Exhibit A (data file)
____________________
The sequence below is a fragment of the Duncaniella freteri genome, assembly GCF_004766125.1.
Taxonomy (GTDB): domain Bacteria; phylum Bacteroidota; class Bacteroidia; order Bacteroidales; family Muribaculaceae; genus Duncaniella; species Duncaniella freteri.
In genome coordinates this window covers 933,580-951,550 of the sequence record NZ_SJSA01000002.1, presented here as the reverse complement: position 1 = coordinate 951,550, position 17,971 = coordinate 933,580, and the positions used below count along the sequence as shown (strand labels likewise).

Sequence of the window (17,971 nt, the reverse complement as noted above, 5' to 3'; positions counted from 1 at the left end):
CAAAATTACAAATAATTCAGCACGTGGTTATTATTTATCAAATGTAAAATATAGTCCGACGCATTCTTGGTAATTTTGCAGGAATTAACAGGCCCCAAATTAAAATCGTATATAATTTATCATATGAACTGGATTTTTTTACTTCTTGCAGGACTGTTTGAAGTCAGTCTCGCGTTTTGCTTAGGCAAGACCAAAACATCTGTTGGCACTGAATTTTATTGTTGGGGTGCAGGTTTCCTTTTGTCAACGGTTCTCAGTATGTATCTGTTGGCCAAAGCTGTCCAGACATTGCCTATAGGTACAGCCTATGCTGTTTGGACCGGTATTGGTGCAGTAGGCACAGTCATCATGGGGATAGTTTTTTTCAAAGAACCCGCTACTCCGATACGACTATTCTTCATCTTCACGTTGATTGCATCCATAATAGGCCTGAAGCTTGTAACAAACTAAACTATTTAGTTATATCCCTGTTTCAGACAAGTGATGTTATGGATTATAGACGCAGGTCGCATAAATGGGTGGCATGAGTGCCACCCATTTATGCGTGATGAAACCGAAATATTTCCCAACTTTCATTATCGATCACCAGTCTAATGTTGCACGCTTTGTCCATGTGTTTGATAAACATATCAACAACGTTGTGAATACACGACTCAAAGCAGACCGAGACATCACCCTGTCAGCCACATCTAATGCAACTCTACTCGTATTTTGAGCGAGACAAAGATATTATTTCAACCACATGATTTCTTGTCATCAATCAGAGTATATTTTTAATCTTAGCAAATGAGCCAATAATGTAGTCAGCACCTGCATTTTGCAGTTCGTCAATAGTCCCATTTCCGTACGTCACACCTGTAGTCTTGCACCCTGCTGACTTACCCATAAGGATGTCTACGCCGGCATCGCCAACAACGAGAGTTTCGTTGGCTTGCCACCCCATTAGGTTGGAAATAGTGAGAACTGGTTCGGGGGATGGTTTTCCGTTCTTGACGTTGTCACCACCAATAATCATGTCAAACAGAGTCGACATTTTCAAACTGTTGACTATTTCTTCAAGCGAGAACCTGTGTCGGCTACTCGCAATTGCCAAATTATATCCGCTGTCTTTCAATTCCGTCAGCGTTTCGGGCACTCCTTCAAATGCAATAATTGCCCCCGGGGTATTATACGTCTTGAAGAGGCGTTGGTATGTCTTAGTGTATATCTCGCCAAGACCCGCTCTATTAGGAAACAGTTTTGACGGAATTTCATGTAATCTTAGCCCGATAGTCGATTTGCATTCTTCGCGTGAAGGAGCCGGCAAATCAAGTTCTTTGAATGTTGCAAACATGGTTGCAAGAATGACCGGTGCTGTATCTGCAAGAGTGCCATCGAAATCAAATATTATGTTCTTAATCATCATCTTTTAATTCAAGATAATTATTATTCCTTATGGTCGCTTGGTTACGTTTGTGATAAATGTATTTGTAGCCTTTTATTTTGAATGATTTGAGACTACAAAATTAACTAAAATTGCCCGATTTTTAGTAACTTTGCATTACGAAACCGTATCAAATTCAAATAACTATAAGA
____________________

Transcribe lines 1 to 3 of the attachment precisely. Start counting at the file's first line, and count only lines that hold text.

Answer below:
The sequence below is a fragment of the Duncaniella freteri genome, assembly GCF_004766125.1.
Taxonomy (GTDB): domain Bacteria; phylum Bacteroidota; class Bacteroidia; order Bacteroidales; family Muribaculaceae; genus Duncaniella; species Duncaniella freteri.
In genome coordinates this window covers 933,580-951,550 of the sequence record NZ_SJSA01000002.1, presented here as the reverse complement: position 1 = coordinate 951,550, position 17,971 = coordinate 933,580, and the positions used below count along the sequence as shown (strand labels likewise).